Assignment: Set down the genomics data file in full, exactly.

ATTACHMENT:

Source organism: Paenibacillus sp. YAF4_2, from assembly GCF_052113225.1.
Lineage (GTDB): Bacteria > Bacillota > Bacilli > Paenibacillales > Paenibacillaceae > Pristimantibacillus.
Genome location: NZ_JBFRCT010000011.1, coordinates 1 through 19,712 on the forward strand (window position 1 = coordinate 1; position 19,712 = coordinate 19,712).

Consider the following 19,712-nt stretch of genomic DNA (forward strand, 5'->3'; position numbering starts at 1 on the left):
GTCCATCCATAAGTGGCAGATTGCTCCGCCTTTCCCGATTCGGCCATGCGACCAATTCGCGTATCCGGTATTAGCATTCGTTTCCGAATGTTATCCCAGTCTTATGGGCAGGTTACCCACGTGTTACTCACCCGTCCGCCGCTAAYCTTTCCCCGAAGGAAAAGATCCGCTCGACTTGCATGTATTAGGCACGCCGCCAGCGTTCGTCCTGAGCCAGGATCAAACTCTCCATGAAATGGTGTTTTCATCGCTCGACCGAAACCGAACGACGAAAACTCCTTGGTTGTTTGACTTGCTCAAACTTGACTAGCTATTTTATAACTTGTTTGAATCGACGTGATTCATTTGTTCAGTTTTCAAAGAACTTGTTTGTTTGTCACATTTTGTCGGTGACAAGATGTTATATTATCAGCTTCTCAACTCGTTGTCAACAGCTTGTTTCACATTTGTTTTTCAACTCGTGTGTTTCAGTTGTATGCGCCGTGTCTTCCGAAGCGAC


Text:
Source organism: Paenibacillus sp. YAF4_2, from assembly GCF_052113225.1.
Lineage (GTDB): Bacteria > Bacillota > Bacilli > Paenibacillales > Paenibacillaceae > Pristimantibacillus.
Genome location: NZ_JBFRCT010000011.1, coordinates 1 through 19,712 on the forward strand (window position 1 = coordinate 1; position 19,712 = coordinate 19,712).

Consider the following 19,712-nt stretch of genomic DNA (forward strand, 5'->3'; position numbering starts at 1 on the left):
GTCCATCCATAAGTGGCAGATTGCTCCGCCTTTCCCGATTCGGCCATGCGACCAATTCGCGTATCCGGTATTAGCATTCGTTTCCGAATGTTATCCCAGTCTTATGGGCAGGTTACCCACGTGTTACTCACCCGTCCGCCGCTAAYCTTTCCCCGAAGGAAAAGATCCGCTCGACTTGCATGTATTAGGCACGCCGCCAGCGTTCGTCCTGAGCCAGGATCAAACTCTCCATGAAATGGTGTTTTCATCGCTCGACCGAAACCGAACGACGAAAACTCCTTGGTTGTTTGACTTGCTCAAACTTGACTAGCTATTTTATAACTTGTTTGAATCGACGTGATTCATTTGTTCAGTTTTCAAAGAACTTGTTTGTTTGTCACATTTTGTCGGTGACAAGATGTTATATTATCAGCTTCTCAACTCGTTGTCAACAGCTTGTTTCACATTTGTTTTTCAACTCGTGTGTTTCAGTTGTATGCGCCGTGTCTTCCGAAGCGAC